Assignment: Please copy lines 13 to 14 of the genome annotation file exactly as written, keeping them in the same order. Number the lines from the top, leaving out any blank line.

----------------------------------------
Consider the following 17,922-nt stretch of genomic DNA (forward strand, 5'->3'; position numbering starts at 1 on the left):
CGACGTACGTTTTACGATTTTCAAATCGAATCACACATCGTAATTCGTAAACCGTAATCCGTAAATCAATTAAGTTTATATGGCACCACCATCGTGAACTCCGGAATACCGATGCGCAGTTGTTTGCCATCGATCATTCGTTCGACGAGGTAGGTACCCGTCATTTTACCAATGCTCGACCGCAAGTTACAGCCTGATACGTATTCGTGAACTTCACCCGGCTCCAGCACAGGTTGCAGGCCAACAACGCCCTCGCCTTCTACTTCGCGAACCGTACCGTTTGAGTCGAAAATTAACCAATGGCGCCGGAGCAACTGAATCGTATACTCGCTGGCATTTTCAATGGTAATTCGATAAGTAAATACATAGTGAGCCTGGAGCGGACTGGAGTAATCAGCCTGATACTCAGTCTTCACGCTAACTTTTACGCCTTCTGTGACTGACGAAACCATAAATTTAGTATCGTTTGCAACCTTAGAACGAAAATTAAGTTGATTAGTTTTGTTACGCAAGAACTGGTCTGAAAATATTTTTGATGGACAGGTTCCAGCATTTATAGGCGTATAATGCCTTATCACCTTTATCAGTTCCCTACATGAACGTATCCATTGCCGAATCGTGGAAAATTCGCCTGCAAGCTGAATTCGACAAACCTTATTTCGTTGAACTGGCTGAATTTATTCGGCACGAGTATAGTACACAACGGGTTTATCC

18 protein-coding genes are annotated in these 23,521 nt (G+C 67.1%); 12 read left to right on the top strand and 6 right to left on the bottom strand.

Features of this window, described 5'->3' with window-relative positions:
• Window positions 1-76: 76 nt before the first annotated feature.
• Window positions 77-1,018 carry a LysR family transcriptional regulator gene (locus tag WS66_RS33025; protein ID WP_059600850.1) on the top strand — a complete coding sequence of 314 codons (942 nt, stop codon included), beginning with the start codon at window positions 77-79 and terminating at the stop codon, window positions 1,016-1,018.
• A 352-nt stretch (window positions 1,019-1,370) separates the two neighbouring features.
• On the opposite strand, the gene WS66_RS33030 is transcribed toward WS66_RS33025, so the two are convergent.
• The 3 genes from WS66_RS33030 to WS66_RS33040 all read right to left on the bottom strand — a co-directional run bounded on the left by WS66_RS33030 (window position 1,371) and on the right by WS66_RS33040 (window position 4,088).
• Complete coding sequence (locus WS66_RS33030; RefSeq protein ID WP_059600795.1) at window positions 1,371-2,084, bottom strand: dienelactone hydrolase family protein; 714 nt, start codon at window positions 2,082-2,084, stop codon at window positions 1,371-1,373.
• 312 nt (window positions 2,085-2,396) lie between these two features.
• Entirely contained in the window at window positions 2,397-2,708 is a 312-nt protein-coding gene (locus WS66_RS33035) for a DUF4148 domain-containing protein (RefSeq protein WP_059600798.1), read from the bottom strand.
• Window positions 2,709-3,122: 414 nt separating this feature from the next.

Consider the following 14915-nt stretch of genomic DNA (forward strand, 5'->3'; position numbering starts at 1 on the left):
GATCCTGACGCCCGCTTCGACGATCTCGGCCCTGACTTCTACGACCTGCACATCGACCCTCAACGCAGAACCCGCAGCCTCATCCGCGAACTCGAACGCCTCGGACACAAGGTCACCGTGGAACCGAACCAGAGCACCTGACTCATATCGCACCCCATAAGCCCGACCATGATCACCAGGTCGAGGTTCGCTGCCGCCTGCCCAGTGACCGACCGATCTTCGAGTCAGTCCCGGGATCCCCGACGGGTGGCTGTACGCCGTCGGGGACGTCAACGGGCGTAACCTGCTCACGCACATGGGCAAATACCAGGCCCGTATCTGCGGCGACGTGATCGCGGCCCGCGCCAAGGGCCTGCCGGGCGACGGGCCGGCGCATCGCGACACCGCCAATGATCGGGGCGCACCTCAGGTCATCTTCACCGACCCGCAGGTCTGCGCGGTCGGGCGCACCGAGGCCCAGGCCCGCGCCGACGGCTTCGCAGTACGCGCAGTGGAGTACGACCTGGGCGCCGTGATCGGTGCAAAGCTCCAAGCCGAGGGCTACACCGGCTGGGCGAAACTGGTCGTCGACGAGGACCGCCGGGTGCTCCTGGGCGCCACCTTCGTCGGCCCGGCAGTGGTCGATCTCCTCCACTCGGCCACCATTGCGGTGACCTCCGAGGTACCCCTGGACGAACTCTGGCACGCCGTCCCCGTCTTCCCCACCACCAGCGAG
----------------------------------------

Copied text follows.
• Window positions 2,709-3,122: 414 nt separating this feature from the next.

Consider the following 14915-nt stretch of genomic DNA (forward strand, 5'->3'; position numbering starts at 1 on the left):